Industrial design companies like Fripp Design, as well as smaller and more dedicated 3D printing companies, have developed increasingly impressive 3D printing technologies designed to create affordable, effective prosthetics. These often focus on areas such as the face, where traditional prosthetics can be extremely expensive due to the high level of detail required and the amount of variation between individuals needs. In this area, 3D printing can save the huge amounts of money required for bespoke creations – and in the process it allows for more interesting and fashionable designer prosthetics.

The rapid design and production allowed by 3D printing means that it is even possible to create effective 3D printed prosthetics for animals, which would usually have been a prohibitively complicated and expensive procedure.

Virtual and Augmented Reality

Alongside 3D printing, virtual reality research and development represents a significant step forwards for technical and manufacturing companies, but raises questions for many people living with health conditions. How can accessibility be guaranteed with such a unique and fundamentally bodily method of interaction? There are already obstacles to, for example, blind or partially-sighted individuals enjoying video games or using some kinds of rich web applications. Don’t virtual reality and augmented reality solutions threaten to exacerbate this digital divide?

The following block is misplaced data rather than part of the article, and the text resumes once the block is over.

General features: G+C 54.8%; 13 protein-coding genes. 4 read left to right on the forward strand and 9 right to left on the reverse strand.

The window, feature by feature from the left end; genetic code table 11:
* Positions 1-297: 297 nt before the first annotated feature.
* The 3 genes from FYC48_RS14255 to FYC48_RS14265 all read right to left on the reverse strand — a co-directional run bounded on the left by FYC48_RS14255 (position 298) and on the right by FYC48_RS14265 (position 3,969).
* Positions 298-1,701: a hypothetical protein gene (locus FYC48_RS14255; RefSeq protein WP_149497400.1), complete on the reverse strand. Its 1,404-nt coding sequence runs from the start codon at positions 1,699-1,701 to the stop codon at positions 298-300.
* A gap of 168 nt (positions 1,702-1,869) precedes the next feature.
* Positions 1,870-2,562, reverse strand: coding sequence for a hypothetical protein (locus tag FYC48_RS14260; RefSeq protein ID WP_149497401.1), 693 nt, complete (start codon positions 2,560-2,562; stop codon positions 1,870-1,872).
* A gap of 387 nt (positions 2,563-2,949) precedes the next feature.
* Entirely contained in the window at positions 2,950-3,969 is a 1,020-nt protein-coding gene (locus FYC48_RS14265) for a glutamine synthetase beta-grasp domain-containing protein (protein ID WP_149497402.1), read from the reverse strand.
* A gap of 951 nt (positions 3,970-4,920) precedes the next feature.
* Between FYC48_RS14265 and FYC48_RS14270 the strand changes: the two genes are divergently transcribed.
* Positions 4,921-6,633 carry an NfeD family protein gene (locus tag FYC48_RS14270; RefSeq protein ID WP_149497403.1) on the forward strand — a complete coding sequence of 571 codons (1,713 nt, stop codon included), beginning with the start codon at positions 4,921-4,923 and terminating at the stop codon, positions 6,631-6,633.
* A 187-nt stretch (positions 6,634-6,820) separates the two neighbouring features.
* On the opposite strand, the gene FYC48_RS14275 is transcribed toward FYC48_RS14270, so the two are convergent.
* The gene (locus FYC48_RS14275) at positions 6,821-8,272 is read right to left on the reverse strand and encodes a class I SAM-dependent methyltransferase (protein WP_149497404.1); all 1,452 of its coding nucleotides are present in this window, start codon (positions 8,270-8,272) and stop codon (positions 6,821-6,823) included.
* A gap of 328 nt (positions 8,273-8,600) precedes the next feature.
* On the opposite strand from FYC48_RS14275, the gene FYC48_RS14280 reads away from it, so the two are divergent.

Certainly this is the case for the most noticeable virtual and augmented reality devices, the highly visual Oculus Rift and HoloLens. There’s more to VR than the visual, though, as haptic (touch-based) VR devices are increasingly showing an awareness of design possibilities. Haptic VR devices are already picking up steam in the press with devices such as KorFX being covered from the BBC to Polygon. That offers hope for the future, but there are already ways in which augmented reality is being used to help people with disabilities.